"$57,160.21 St. Joseph, Mo., May 29, 1901.
"Received from Mrs. E.N. Ranney, Fifty-seven Thousand One Hundred and Sixty and 21/100 Dollars for credit on account.
"[Signed] "Nave-McCord Mercantile Company,
"Charles J. Schenecker, Treasurer."
The money of Mrs. Ranney was used largely in the business of the company, and she was credited with about 4½ per cent. interest per annum. Her uncle, James McCord, died in 1903 or 1904. Mrs. Ranney then turned to his son, her cousin, Col. James H. McCord. She wrote him on January 17, 1904: "I am so grateful to you for all your kind offers regarding my affairs and am only too glad to have matters go as before as long as you are content to have it so." Col. James H. McCord died in 1922. Mrs. Ranney, through correspondence with Mr. Conway, treasurer of the defendant company, then learned that her capital had become depleted. There is nothing to show that she received any financial statements prior to that time, except possibly a letter from Col. James H. McCord, of June 15, 1921, which she denies ever having seen. In the spring of 1923, Mrs. Ranney employed Mr. Leahy, an attorney, to investigate her affairs. He received from Mr. Conway a statement of her account with the new company. This showed that there was due her $100,885.30. This amount was turned over to Mr. Leahy for Mrs. Ranney, and he gave a receipt for it. There was an audit of the books on behalf of Mrs. Ranney, and her accountants reached substantially the same figures.
Thereafter this suit was commenced. The bill contains two counts.
By the first count, Mrs. Ranney seeks to charge the new company, as trustee, for such proportion of the value of the good will of the old company, at the time its assets were transferred to the new company, as the amount of stock which she held in the old company bore to its entire capital stock. It is her claim that the good will of the old company had a substantial value, that it was transferred to the new company without consideration, and that the effect of what the directors and stockholders of the old company did was to deprive her of a one-seventh interest in the good will, and that the new company now holds this as trustee for her and is required to account to her for its value with interest from the time that it was received.
By the second count, Mrs. Ranney seeks to charge the new company, as trustee, for the difference between what she claims it undertook to procure for her as interest upon her capital and what she actually received from it as interest.
The trial in the court below resulted in a decree in favor of Mrs. Ranney. She was awarded $21,200, with interest at 6 per cent. from December 31, 1899 (being $34,496.02), making a total of $55,696.02, upon the first count; and $72,979.77, with interest at 6 per cent from December 14, 1923 (being $13,266.65), making a total of $86,246.42, upon the second count. The total amount awarded to her under the decree, upon both counts, was therefore $141,942.44.
The trial court has set forth the findings and conclusions upon which the decree is based. After stating the facts with reference to the start of the business by the plaintiff's father and uncle, the history of the trust in her favor and its dissolution, the transfer of the assets of the old company to the new company, the liquidation of her stock at book value, and the fact that all those who had a substantial interest in both companies were her blood relations, the court says with reference to her:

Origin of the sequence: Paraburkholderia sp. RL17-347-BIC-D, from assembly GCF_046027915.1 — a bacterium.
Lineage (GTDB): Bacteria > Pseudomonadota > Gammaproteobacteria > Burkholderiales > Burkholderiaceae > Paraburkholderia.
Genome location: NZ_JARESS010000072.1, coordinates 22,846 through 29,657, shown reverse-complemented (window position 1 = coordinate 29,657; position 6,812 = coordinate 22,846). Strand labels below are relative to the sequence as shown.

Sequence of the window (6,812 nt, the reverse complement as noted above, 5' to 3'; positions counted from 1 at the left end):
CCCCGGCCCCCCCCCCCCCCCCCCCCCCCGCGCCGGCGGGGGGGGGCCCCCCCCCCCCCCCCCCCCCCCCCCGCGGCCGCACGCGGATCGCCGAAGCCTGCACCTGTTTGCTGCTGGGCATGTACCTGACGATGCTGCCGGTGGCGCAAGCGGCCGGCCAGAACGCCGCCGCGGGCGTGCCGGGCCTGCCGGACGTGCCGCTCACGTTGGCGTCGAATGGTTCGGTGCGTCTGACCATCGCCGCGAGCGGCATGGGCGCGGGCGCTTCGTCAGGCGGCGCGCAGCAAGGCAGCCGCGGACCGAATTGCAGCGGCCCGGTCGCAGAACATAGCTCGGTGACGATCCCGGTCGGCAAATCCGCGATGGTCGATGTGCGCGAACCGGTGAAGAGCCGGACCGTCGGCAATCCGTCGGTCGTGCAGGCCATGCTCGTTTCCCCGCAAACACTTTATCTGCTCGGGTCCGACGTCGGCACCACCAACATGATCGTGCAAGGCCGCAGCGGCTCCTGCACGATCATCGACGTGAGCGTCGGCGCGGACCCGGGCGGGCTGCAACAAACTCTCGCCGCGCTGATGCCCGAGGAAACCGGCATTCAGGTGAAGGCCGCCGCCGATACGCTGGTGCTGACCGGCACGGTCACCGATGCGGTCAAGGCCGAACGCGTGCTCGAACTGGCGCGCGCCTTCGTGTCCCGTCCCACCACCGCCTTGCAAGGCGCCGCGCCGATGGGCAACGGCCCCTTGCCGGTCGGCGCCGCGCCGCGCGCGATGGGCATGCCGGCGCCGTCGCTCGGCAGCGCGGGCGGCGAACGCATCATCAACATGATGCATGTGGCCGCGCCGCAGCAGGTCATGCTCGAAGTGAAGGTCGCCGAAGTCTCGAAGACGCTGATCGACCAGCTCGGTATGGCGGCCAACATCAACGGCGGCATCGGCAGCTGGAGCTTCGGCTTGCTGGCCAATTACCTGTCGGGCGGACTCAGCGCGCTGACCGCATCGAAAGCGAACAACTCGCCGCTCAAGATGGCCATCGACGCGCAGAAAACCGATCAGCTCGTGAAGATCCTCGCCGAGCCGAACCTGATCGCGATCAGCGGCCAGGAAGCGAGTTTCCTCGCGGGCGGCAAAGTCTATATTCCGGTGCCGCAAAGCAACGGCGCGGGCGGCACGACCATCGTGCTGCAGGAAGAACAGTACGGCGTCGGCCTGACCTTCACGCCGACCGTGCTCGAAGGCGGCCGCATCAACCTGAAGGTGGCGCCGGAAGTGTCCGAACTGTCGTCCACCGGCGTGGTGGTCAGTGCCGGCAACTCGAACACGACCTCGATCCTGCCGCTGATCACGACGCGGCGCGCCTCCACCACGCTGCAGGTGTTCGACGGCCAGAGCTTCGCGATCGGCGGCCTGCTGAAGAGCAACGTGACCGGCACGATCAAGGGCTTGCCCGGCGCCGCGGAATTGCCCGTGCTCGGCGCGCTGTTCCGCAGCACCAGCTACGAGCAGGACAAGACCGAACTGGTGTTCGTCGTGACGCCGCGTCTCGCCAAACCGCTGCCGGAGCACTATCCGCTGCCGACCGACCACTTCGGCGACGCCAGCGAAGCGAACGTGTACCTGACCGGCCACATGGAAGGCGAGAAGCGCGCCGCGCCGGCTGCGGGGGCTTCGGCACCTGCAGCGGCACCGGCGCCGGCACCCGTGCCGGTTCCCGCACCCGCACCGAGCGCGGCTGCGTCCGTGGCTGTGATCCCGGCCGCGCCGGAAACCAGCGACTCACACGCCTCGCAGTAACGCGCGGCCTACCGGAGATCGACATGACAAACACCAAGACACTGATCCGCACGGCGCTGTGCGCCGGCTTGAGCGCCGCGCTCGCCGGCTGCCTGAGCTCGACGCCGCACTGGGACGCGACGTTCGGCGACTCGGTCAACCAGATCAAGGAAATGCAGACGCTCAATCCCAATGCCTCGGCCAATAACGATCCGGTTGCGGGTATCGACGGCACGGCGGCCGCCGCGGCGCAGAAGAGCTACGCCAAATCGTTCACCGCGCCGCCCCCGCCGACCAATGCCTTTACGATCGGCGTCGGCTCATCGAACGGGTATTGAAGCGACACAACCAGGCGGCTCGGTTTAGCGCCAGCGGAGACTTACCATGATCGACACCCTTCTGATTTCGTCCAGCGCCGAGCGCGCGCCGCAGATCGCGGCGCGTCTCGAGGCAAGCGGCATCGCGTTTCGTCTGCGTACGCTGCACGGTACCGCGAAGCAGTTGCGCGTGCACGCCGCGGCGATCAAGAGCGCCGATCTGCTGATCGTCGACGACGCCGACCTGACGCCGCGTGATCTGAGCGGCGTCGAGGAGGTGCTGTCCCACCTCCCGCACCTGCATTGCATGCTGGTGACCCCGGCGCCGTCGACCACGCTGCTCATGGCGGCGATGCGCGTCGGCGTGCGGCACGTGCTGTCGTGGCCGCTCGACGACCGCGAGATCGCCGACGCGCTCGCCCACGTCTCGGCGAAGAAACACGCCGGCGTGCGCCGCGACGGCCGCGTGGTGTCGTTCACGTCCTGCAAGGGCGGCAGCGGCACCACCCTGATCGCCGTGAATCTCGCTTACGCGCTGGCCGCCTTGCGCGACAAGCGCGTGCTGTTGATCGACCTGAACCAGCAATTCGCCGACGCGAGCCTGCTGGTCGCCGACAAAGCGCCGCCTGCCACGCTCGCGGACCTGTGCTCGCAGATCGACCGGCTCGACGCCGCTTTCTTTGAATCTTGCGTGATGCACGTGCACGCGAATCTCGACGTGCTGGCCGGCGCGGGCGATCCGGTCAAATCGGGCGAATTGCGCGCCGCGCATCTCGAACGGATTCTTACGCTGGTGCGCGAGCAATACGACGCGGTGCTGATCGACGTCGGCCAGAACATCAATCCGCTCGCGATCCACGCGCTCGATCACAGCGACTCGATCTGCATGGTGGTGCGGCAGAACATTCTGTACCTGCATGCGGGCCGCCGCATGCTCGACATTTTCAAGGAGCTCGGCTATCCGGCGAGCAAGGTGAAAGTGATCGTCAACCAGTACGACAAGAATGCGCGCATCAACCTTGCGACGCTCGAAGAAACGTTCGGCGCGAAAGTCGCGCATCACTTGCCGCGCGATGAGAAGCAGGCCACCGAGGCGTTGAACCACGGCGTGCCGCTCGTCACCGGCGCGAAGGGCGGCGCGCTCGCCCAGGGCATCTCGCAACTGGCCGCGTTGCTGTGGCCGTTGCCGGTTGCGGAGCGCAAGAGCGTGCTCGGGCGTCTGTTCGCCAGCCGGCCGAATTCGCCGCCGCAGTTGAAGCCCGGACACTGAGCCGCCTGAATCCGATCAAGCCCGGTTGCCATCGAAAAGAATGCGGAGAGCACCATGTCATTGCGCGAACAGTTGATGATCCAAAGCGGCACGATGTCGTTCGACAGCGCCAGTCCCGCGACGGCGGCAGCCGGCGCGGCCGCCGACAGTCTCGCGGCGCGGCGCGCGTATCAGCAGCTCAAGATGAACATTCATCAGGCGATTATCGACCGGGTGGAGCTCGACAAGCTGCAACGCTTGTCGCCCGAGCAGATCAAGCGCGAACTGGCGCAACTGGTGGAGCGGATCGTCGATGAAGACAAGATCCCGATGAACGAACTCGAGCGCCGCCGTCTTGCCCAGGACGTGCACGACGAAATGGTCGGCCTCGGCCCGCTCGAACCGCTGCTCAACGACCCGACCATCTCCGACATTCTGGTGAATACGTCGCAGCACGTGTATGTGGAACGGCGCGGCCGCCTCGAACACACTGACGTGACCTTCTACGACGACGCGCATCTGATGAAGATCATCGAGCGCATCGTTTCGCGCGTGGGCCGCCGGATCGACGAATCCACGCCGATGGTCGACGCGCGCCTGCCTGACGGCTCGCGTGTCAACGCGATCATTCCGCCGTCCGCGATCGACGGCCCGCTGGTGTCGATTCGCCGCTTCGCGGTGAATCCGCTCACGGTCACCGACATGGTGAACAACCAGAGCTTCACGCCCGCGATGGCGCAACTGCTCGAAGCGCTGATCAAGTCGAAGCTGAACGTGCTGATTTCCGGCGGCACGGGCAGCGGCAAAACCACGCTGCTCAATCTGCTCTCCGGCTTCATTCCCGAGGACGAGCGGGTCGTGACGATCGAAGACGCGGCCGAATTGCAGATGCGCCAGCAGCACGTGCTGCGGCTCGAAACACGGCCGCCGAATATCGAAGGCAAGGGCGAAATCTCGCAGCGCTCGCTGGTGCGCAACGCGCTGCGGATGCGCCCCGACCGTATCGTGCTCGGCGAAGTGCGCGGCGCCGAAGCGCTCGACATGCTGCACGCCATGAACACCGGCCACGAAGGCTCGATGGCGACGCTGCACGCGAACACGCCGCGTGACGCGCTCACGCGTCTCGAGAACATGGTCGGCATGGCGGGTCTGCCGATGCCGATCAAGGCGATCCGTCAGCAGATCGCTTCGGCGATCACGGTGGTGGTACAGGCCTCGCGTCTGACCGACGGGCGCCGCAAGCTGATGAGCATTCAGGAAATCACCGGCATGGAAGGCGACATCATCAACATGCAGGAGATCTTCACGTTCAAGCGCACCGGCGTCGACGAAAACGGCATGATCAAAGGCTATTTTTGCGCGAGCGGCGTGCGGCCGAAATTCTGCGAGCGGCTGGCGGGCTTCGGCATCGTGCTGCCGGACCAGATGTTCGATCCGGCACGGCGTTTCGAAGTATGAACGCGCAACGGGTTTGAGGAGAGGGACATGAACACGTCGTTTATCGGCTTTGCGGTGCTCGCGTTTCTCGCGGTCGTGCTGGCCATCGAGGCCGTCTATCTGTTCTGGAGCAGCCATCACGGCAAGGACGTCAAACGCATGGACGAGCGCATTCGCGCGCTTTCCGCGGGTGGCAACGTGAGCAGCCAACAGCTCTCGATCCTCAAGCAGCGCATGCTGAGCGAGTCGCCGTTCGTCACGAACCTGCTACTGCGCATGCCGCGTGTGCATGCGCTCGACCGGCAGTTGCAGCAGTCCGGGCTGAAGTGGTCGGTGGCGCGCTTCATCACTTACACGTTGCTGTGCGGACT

"Plaintiff had been reared in luxury, had married at an early age and had long ceased to make her home at St. Joseph, Missouri, where the business was located and conducted. Plaintiff claims New York as her legal residence but she actually lived in continental Europe almost continually since the creation of the original Trusteeship. During her residence abroad, funds were supplied her from time to time out of her own income or the capital of her estate through Letters of Credit provided by defendant. The plaintiff became somewhat dependent upon her brothers, who were originally Trustees for her, and later upon the officers of the defendant, for the control, management and preservation of her estate. She did not seek and was never given, except at rare intervals, any information or instructions in the matter of the details of her affairs."
"The evidence, on behalf of the plaintiff, tended to show that she was not advised that a new corporation had been formed and that her stock in the old had been liquidated. On the other hand, there was testimony, on behalf of the defendant, that she was so advised and that she so understood when she came to St. Joseph in the year 1901, in response to a cablegram advising of the death of her brother, Samuel M. Nave. On her part, she testified that she relied implicitly upon statements and representations made by the officers of the defendant; that they did not acquaint her with the details of the action that had been taken about one year previously; that since that time she had been absent for the most part in Europe; that during all that time she relied upon such management and preservation of her estate as would serve her best interests, and that the defendant, through its officers, so understood."
On the question as to whether the good will of the old company had an appreciable value at the time the business was taken over by the new company, the court said:
"The testimony was that the business of the company was well established; that it had hundreds of regular and loyal customers and that its profits were uniformly large. The business, by the change mentioned, did not suffer an interruption but continued with scarcely a noticeable change in name. So far as the customers of the business were concerned, there was not a recognized interruption and the same books and the same office force, with identical management, continued in the new corporation. The change amounted to no more than a technical record change. One entity merged its business into another under circumstances which, in the language of the resolution, provided for `continuing the business of this corporation.'"
The court then found that the value of the good will was $150,000, and that Mrs. Ranney's proportion was a fraction more than $21,000. The court found that Mrs. Ranney had no knowledge of the action of the stockholders and directors in forming a new corporation.